Did you mean: tverdovsky

Lisa’s post got me to revisit the name Tverdovsky, apparently the standard Anglicization of the Russian name Твёрдовский, if I’ve got it right. Like Dvorak and Vlasic, Tverdovsky has an initial cluster which is illicit in many non-Slavic languages, and which is often resolved with epenthesis. Further, since the Anglicized form of Tverdovsky carries penultimate stress, the epenthetic vowel is before a weak syllable, so in speech it sometimes is stressed, being realized as [ɛ]. When I first remarked upon it, I did not look for Google misspellings, but I have done so now and can report on the results. Updated 2/7/05.

It turns out that the length of the name is both a blessing and a curse. The benefit is that misspelled forms like teverdovsky don’t end up looking like other real items, so the Google counts aren’t skewed. In contrast, running a similar survey for the shorter name Kvasha is difficult, because the search term Kevasha nets some hits that might not be errors of the same kind:

The 14th century Kevasha temple in Somnathpur is another popular destination, and can make a pleasant afternoon trip.

However, the length of the name adds other junctures at which poor transliteration can occur, notably for the second vowel, the second v, and the final vowel. Here’s a schematic of the combinatorial possibilities.

t Ø
v e
r d o v
s k y

I haven’t searched all the combinations; it was clear that the o option, as in Tvordovsky, is exceedingly rare. I also left out the r substitution, which is due to a single broadcaster’s error that I reported here and here. Others have noted it on message boards:

i was stuck on thorne still saying TEVERDORSKY. why, after all these years, can’t he pronounce his name right? it’s pathetic.

So the combinations I used are these:

t Ø
v e r d o v
s k y

Here’s a sampling of the search results:

Cica vroiau sa-l aduca pa Oleg Teverdovski da nu o sa-l aduca sigut pt ca are mai putin de 35 de ani iar Toronto nu vor sa semneze pe nimeni care sa fie asa…

Je parle Teverdoski on aurait été perdant encore une fois…

… I am sure York and Carney, even Tvordovsky would have fetched some good prospects and or picks. But this can also be done over the summer. …

…Favorite players are Brodeur, Andreychuk, McSorley, Robataille, Hebert, Storr, Vanbiesbrook, Hull, Terreri, Fuhr, Roenick, Khabibulin, Tverdofsky, Irbe, and a…

…Scott Stevens, Easton Synergy, No. Chris Tamer, Sherwood. Yes. Oleg Teverdovsky, Bauer Composite. No. Oleg Teverdovsky, Easton Ultra Lite. Yes. Chris Therien, CCM …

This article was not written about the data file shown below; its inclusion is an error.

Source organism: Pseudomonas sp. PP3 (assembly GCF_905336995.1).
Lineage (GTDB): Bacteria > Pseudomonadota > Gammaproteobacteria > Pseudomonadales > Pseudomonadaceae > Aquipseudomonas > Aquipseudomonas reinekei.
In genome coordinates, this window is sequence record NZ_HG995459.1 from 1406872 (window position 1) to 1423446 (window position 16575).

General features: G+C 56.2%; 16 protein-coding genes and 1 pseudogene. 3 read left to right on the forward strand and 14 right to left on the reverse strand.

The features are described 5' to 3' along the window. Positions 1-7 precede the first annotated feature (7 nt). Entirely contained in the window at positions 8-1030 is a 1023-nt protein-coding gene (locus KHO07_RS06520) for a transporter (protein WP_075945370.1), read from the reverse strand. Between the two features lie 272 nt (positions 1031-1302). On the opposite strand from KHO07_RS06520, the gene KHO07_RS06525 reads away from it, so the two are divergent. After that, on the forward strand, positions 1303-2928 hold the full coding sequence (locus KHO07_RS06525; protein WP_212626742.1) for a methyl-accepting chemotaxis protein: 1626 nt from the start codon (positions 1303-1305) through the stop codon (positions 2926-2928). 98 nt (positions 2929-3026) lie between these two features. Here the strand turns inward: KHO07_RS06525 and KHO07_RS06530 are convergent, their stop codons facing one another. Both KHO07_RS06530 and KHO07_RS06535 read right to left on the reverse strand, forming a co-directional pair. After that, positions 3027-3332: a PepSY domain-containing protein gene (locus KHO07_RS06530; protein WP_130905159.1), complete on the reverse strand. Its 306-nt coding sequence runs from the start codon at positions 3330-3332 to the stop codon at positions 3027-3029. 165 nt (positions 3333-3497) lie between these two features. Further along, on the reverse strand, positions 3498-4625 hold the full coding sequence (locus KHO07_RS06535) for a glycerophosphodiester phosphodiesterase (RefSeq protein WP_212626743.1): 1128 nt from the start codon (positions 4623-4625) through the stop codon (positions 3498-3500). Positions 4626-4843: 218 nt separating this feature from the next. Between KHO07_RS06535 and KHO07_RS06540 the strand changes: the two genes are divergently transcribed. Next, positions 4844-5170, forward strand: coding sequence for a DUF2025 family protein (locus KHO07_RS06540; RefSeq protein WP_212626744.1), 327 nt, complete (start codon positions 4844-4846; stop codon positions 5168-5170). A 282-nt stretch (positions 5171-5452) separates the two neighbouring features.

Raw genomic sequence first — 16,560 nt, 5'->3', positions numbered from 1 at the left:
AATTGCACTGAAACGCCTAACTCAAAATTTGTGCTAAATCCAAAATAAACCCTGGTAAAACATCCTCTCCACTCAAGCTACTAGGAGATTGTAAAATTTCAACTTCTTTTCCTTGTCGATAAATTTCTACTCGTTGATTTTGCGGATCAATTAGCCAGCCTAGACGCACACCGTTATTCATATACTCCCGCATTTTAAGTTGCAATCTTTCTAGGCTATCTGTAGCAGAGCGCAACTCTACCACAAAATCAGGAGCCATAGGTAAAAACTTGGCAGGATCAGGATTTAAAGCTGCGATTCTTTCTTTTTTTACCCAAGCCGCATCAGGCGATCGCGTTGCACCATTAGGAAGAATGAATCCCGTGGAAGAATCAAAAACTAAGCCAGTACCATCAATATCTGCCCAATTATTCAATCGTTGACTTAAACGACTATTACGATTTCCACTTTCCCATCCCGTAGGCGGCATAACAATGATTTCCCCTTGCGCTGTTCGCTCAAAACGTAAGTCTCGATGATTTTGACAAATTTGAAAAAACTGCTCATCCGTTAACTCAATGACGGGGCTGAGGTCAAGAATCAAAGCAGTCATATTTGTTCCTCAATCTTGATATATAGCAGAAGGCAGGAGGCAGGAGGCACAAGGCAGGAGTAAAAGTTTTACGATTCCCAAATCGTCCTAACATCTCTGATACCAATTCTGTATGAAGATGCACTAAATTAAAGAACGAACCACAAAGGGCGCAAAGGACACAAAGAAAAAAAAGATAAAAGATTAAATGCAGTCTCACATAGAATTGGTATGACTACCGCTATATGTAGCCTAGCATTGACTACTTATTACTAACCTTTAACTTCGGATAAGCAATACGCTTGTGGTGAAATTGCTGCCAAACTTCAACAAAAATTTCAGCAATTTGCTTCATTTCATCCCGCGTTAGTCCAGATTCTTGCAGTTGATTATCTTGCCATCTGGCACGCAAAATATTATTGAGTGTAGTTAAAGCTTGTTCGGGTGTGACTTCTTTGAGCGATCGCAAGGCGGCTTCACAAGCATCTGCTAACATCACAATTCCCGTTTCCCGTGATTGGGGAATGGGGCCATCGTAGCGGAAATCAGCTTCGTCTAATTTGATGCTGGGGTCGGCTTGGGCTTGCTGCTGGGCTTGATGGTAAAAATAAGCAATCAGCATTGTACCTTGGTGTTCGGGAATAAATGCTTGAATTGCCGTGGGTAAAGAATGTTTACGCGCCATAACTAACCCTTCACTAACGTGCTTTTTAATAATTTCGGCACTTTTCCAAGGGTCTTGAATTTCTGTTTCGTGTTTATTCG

He played along side Superleague greats such as, Oleg Teverdovsky, Teammate Maksim Kondrat’ev, Superleague leading scorer Aleksandr Prokop’ev, and Sergi…

… The other players selected from the domestic league are goaltender Maxim Sokolov, defenseman Oleg Tverdovski and forward Maxim Sushinski, all three from the…

Google also could tell what I was up to:

teverdovski: Did you mean: teverdovsky
teverdosky: Did you mean: tverdovsky

The distribution of hits is below, first for the –sky forms, and then for the –ski forms. In both tables, orthographic epenthesis is overwhelmingly disfavoured, but it occurs enough to suggest it’s entrenched for some users.



Whether this means that these speakers represent the inserted vowel underlyingly is a different question, and one highly parallel to last week’s lengthy flap debate.

For laughs, I also searched using other orthographic vowels as resolvers, with some pretty firm results:

taverdovsky 0
tiverdovsky 0
toverdovsky 1
tuverdovsky 0

It really seems like e is a favoured orthographic representation for inserted vowels, at least for Roman-alphabet webpages that mention Russian defencemen named Oleg. But a broader survey (i.e., of more than one target item) could prove more challenging given the issue mentioned above with Kvasha (also an Oleg, but not a defenceman).

Update: in light of some other posts appearing shortly after this one appeared, I have a minor addendum to make. Eric posted a discussion of intrusive orthographic [o] in Cleopat[o]ra and Sumat[o]ra, a befuddling fact. Philip then offered an account based on Japanese epenthetic patterns; [o] is suitable after coronals (as in these targets) because [u] (the default) and [i] (the next best) both condition palatalization of the preceding [t]. With an extreme caveat about drawing any reliable conclusion from the solitary google hit mentioned here for toverdovsky, I should just add that the site in question was from the domain geocities.co.jp. Nevertheless it’s all consistent; according to Philip’s account, [o] is exactly the vowel you would expect in a Japanese borrowing of Tverdovsky. Why it only happened once in all of the Japanese web space is a different question – maybe nobody in Japan has any time for the New Jersey Devils (or, these days, Omsk Avangard).